PATRICK MESISCA, HIGGINS‘ FAMILY ATTORNEY: The program, or, if you will, corporate entities that make up the program made a promise to the Higgins' family and told them that they were going to provide a home for them.  The only home that was provided was an expansion of the residence in which the Leomitis live, and when all was said and done and the broadcast aired, the only benefit that the Higgins‘ children received was the right to be visitors in that home.

ABRAMS: But everyone knew that.  I mean that clearly happened.  By the end of the show, there was this big house built and they were all in the house.  I mean you would think that if you were going to sue, that would be the time to sue as opposed to now, when it appears for some reason that you won‘t discuss, there was some sort of family versus family problem. 

MESISCA: Well you have to realize that all this of has taken place since March 27 of this year.  On March 27, that's when the program aired and here we are in August, a period of about four or five months and in that period of time, the Higgins children, all of them have left the Leomiti's home. 

ABRAMS: But why is that ABC‘s fault? That's what I do not understand. If they want to sue the family and say, look, this was the deal.  You knew what the deal was.  You effectively suckered ABC into coming in here because our family was the one that made a great story.  I get that.  What I don‘t get is how ABC or the production company is responsible for these problems. 

MESISCA: I can approach this on a number of levels.  First, the Higgins have experienced a nightmare.  This has been a very difficult time for them, loosing both of their parents last year.  The home would have never been provided for the Leomitis in the absence of circumstances that the Higgins were involved...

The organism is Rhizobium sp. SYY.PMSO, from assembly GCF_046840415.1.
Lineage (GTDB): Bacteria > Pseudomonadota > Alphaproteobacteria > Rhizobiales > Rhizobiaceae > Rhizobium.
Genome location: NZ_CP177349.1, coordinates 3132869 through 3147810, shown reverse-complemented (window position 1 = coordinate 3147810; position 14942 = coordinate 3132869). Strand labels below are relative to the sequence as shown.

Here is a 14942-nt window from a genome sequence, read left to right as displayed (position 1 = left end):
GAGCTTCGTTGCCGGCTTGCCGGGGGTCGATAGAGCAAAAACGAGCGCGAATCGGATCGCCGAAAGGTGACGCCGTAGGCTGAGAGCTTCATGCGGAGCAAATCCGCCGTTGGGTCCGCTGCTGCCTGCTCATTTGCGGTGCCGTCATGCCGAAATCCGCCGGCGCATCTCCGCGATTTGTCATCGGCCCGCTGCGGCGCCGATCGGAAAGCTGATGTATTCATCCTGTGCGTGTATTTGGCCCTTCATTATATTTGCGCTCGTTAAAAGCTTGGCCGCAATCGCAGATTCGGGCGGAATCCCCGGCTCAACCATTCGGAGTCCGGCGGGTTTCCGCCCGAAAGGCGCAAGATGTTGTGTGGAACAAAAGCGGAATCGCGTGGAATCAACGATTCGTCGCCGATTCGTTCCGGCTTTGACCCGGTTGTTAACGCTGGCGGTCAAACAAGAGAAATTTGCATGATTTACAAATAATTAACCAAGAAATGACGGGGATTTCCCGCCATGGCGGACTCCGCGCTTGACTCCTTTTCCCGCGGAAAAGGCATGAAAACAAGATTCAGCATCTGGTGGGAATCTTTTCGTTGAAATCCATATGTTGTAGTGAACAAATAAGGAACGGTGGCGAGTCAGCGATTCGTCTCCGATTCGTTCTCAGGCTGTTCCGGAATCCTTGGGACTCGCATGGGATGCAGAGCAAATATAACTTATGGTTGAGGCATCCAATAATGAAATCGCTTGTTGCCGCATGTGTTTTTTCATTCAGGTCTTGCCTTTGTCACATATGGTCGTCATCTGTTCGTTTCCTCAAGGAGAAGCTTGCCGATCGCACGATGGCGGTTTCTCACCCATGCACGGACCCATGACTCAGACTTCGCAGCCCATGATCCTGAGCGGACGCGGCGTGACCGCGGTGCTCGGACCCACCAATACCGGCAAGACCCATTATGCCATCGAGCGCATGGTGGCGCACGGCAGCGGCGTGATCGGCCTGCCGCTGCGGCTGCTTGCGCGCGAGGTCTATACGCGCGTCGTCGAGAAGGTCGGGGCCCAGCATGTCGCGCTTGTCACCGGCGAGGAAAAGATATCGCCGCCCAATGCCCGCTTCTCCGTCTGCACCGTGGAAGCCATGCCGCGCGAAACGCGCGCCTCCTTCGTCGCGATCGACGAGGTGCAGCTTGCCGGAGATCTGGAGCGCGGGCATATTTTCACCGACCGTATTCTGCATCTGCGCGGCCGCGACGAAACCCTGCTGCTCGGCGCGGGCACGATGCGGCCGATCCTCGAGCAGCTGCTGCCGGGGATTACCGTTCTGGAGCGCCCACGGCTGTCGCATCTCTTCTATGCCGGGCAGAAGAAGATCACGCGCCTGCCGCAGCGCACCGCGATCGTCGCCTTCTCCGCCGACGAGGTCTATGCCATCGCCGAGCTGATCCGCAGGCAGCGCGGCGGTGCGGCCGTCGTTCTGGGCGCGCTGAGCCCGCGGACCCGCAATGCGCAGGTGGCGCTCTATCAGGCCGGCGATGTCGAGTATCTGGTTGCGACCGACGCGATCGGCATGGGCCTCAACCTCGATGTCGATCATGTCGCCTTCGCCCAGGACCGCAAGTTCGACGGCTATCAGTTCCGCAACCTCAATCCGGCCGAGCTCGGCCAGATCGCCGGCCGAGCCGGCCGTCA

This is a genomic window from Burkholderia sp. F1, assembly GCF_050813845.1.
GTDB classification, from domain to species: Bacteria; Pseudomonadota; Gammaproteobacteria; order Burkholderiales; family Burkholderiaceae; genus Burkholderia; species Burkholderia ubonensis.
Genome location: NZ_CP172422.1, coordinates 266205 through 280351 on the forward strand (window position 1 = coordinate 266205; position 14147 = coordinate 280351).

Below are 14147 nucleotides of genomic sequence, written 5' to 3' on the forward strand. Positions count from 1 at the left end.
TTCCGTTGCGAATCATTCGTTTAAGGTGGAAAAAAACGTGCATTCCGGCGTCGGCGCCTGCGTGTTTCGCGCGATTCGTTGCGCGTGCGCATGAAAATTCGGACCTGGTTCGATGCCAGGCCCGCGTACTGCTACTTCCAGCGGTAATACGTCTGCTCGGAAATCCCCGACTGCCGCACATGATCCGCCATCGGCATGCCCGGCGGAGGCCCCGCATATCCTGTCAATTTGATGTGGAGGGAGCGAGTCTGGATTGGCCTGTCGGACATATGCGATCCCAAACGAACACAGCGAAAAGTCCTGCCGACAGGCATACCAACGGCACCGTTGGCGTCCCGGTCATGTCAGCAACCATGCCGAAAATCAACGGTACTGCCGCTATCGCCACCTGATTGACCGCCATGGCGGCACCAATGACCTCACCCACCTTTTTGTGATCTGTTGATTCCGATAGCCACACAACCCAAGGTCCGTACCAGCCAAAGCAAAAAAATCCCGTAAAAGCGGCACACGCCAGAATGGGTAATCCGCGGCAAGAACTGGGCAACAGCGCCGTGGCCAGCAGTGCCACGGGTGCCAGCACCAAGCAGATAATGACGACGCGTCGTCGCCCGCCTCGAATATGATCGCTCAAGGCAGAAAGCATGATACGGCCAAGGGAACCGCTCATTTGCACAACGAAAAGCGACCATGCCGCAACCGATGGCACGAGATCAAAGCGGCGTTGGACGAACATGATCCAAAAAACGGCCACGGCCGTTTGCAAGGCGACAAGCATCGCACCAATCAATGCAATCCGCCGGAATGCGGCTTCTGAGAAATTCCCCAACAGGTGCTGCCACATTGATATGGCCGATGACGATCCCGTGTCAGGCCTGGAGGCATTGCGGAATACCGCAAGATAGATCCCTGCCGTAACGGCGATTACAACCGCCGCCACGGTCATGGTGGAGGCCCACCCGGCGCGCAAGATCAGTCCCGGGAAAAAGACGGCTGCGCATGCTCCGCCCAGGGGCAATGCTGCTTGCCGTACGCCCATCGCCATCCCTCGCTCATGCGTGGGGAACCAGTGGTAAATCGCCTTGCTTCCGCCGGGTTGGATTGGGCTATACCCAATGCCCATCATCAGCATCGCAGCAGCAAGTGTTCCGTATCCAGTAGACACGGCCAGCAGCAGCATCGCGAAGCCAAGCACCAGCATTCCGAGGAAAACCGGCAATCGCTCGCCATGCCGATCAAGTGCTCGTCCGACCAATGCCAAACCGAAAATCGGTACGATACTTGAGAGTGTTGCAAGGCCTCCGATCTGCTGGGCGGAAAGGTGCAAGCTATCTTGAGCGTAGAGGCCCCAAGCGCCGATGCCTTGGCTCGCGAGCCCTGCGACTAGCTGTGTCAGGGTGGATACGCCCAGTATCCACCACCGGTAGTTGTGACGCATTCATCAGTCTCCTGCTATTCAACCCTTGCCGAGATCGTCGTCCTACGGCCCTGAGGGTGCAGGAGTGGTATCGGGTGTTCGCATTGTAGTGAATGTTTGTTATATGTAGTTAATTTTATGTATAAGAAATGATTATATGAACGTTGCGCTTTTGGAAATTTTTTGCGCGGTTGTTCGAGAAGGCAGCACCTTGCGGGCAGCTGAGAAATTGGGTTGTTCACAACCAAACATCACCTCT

ABRAMS: So you sue the Leomitis.

MESISCA: It was the Higgins who were told that a home would be provided for them, that a place would be constructed for them to live in.  I think what happened was ABC and the production companies involved steered this into a joint enterprise, if you will, between the Leomitis and the Higgins', instead of just going forward and providing the Higgins with a place for them to live.  There was never a disclosure made to the Higgins concerning the fact.

ABRAMS: Why is ABC obligated to build houses?  I mean, they get to choose who they want to build a home for and the Higgins have this very compelling story and they're very deserving of it.  But again, it seems to me that you're focusing on the wrong defendant. 

MESISCA: We could argue this all day long.  In California, and I think most jurisdictions, if a person responds to a need, a person is drowning in the middle of a river and you send a lifeboat out to get them, you can't turn the lifeboat around and not pick them up once you've reached the destination or worse, you can‘t just travel right past them and let them drown.  ABC undertook here to provide a residence for the Higgins family. 

I believe that the way this was done, the failure to give proper advice to the Higgins, as to what options were available to them, how their interest might most properly be protected.

ABRAMS: Very quickly, I got to read ABC‘s statement, “We‘re extremely proud of ‘Extreme Makeover: Home Edition’ and the positive impact the show has had on people‘s lives.  While we don‘t comment on litigation, it's important to note the episode is about the rebuilding of the Leomiti family's existing home to accommodate the inclusion of the five Higgins siblings, whom the Leomitis had invited into their lives following the death of their parents.”

It sounds to me like you‘re going to have a real lawsuit against the Leomitis here.  I predict that the lawsuit against ABC and the production company will be thrown out, but I am wrong in the past and more importantly, Mr. Higgins, look it sounds like you‘re a guy with a good head on his shoulders and I wish you the best of luck.  You don‘t deserve any of this regardless of how the lawsuit comes out, so good luck to you.

Watch the 'Abrams Report' for more analysis and interviews on the top legal stories each weeknight at 6 p.m. ET on MSNBC TV.